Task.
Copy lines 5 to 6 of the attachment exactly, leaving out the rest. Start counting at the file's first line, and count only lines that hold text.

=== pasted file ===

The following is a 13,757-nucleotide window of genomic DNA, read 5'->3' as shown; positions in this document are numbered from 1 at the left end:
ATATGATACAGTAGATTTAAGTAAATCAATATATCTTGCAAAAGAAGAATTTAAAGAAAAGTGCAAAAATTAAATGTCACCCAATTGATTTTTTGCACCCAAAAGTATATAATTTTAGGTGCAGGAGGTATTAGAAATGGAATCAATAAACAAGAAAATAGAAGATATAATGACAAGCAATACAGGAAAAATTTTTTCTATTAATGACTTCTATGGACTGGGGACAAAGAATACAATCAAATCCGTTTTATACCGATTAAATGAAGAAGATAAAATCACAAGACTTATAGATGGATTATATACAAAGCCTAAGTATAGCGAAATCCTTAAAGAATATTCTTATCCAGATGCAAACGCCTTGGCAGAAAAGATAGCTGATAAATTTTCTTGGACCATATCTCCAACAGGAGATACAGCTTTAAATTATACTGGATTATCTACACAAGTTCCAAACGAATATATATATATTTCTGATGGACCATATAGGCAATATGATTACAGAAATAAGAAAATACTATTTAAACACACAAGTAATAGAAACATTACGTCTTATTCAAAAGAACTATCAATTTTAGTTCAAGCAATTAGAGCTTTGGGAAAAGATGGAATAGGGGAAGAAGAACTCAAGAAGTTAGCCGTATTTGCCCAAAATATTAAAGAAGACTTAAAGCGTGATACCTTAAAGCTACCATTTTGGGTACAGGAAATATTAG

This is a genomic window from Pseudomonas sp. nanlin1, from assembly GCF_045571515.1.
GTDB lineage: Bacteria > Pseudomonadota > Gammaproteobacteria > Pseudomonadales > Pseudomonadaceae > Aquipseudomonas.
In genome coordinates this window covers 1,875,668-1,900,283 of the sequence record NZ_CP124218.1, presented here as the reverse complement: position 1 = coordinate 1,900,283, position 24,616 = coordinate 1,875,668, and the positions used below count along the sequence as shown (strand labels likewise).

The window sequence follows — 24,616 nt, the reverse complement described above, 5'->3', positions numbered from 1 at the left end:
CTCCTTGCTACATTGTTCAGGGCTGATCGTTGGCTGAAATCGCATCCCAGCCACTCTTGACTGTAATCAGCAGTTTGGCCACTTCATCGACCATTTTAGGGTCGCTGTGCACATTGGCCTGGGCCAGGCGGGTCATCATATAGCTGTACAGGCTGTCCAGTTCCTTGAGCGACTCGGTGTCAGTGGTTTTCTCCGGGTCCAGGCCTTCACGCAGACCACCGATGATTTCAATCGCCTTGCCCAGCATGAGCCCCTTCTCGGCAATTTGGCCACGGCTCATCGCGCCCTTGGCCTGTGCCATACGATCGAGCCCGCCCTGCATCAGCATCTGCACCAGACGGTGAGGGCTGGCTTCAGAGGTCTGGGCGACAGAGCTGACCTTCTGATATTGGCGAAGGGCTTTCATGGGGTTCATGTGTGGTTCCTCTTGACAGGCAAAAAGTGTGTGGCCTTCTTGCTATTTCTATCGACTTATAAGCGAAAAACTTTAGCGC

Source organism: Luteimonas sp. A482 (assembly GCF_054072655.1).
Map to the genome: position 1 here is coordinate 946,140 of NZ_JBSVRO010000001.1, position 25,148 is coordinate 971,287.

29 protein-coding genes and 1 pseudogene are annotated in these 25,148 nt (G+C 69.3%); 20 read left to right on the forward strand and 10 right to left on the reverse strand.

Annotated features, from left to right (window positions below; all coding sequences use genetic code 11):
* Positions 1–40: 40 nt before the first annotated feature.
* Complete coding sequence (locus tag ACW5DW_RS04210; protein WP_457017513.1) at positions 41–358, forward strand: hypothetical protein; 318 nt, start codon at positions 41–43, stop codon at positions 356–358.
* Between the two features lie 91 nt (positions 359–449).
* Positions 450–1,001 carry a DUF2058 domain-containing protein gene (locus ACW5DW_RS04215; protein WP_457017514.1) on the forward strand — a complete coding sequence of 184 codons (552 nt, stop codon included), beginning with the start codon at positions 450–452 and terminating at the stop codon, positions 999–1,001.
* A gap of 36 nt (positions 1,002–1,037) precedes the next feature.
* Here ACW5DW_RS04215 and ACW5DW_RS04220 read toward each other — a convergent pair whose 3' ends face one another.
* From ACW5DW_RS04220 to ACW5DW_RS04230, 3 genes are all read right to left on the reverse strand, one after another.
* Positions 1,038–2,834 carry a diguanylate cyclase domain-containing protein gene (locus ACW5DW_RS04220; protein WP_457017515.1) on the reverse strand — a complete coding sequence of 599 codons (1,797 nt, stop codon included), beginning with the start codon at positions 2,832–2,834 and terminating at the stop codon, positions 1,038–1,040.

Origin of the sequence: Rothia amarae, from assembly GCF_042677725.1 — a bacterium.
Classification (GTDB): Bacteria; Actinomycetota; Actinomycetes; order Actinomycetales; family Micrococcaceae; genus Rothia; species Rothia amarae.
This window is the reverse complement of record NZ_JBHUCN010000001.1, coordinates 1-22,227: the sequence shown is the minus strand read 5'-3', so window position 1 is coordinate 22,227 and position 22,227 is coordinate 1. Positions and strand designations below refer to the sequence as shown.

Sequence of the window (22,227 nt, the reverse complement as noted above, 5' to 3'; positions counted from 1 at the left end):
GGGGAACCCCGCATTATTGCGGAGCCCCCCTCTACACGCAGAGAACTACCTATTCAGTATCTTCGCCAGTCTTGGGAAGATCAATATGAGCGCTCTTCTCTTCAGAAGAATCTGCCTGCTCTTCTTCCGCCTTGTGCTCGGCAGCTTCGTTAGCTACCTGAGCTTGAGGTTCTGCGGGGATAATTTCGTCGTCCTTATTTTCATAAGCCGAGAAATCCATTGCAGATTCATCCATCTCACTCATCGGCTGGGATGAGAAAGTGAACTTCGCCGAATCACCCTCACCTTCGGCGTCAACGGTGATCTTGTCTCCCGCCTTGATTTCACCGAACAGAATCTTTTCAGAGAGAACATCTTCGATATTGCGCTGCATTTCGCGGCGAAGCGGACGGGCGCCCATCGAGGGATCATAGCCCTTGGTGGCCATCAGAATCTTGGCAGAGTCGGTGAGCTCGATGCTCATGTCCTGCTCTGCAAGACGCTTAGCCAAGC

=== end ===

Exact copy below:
In genome coordinates this window covers 1,875,668-1,900,283 of the sequence record NZ_CP124218.1, presented here as the reverse complement: position 1 = coordinate 1,900,283, position 24,616 = coordinate 1,875,668, and the positions used below count along the sequence as shown (strand labels likewise).

The window sequence follows — 24,616 nt, the reverse complement described above, 5'->3', positions numbered from 1 at the left end: